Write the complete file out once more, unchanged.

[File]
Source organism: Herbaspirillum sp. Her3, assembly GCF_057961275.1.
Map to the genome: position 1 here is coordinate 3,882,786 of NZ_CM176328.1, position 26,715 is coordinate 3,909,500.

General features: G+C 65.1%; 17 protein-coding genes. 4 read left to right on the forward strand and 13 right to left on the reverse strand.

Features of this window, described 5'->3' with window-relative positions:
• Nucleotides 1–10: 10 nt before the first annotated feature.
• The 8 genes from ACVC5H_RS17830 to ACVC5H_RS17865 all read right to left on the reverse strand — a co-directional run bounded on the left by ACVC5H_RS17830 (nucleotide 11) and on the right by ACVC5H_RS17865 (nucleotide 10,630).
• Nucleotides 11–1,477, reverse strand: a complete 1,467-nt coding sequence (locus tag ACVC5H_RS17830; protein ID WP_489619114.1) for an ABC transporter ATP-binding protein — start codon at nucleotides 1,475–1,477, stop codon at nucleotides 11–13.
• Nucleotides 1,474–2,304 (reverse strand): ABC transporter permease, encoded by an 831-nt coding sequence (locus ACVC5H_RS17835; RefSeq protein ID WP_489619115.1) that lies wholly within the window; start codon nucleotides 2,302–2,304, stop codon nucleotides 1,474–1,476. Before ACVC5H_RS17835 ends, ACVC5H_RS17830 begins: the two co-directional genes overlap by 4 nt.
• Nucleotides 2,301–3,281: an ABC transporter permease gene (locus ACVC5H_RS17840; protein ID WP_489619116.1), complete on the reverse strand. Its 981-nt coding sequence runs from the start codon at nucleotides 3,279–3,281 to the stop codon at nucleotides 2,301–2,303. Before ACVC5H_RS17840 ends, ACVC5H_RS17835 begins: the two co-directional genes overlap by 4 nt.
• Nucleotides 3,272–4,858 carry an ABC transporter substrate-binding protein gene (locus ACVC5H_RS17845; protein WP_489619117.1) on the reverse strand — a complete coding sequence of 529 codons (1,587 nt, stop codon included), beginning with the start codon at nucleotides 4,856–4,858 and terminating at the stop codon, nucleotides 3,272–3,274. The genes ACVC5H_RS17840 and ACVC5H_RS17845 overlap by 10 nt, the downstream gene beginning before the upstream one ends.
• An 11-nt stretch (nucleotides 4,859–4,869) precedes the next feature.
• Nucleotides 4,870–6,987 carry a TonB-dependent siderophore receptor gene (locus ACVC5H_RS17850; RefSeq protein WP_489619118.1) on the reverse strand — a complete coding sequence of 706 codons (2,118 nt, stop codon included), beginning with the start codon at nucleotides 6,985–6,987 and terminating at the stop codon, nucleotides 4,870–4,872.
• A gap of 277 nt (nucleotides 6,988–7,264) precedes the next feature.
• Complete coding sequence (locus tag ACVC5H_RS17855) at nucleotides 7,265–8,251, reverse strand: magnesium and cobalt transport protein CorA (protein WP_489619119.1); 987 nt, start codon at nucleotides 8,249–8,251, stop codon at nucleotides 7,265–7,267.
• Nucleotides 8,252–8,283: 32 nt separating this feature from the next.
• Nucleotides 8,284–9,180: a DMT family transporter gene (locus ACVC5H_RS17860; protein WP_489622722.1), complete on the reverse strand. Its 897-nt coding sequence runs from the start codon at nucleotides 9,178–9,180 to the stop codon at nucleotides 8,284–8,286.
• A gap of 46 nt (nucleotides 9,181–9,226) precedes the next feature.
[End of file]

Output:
Source organism: Herbaspirillum sp. Her3, assembly GCF_057961275.1.
Map to the genome: position 1 here is coordinate 3,882,786 of NZ_CM176328.1, position 26,715 is coordinate 3,909,500.

General features: G+C 65.1%; 17 protein-coding genes. 4 read left to right on the forward strand and 13 right to left on the reverse strand.

Features of this window, described 5'->3' with window-relative positions:
• Nucleotides 1–10: 10 nt before the first annotated feature.
• The 8 genes from ACVC5H_RS17830 to ACVC5H_RS17865 all read right to left on the reverse strand — a co-directional run bounded on the left by ACVC5H_RS17830 (nucleotide 11) and on the right by ACVC5H_RS17865 (nucleotide 10,630).
• Nucleotides 11–1,477, reverse strand: a complete 1,467-nt coding sequence (locus tag ACVC5H_RS17830; protein ID WP_489619114.1) for an ABC transporter ATP-binding protein — start codon at nucleotides 1,475–1,477, stop codon at nucleotides 11–13.
• Nucleotides 1,474–2,304 (reverse strand): ABC transporter permease, encoded by an 831-nt coding sequence (locus ACVC5H_RS17835; RefSeq protein ID WP_489619115.1) that lies wholly within the window; start codon nucleotides 2,302–2,304, stop codon nucleotides 1,474–1,476. Before ACVC5H_RS17835 ends, ACVC5H_RS17830 begins: the two co-directional genes overlap by 4 nt.
• Nucleotides 2,301–3,281: an ABC transporter permease gene (locus ACVC5H_RS17840; protein ID WP_489619116.1), complete on the reverse strand. Its 981-nt coding sequence runs from the start codon at nucleotides 3,279–3,281 to the stop codon at nucleotides 2,301–2,303. Before ACVC5H_RS17840 ends, ACVC5H_RS17835 begins: the two co-directional genes overlap by 4 nt.
• Nucleotides 3,272–4,858 carry an ABC transporter substrate-binding protein gene (locus ACVC5H_RS17845; protein WP_489619117.1) on the reverse strand — a complete coding sequence of 529 codons (1,587 nt, stop codon included), beginning with the start codon at nucleotides 4,856–4,858 and terminating at the stop codon, nucleotides 3,272–3,274. The genes ACVC5H_RS17840 and ACVC5H_RS17845 overlap by 10 nt, the downstream gene beginning before the upstream one ends.
• An 11-nt stretch (nucleotides 4,859–4,869) precedes the next feature.
• Nucleotides 4,870–6,987 carry a TonB-dependent siderophore receptor gene (locus ACVC5H_RS17850; RefSeq protein WP_489619118.1) on the reverse strand — a complete coding sequence of 706 codons (2,118 nt, stop codon included), beginning with the start codon at nucleotides 6,985–6,987 and terminating at the stop codon, nucleotides 4,870–4,872.
• A gap of 277 nt (nucleotides 6,988–7,264) precedes the next feature.
• Complete coding sequence (locus tag ACVC5H_RS17855) at nucleotides 7,265–8,251, reverse strand: magnesium and cobalt transport protein CorA (protein WP_489619119.1); 987 nt, start codon at nucleotides 8,249–8,251, stop codon at nucleotides 7,265–7,267.
• Nucleotides 8,252–8,283: 32 nt separating this feature from the next.
• Nucleotides 8,284–9,180: a DMT family transporter gene (locus ACVC5H_RS17860; protein WP_489622722.1), complete on the reverse strand. Its 897-nt coding sequence runs from the start codon at nucleotides 9,178–9,180 to the stop codon at nucleotides 8,284–8,286.
• A gap of 46 nt (nucleotides 9,181–9,226) precedes the next feature.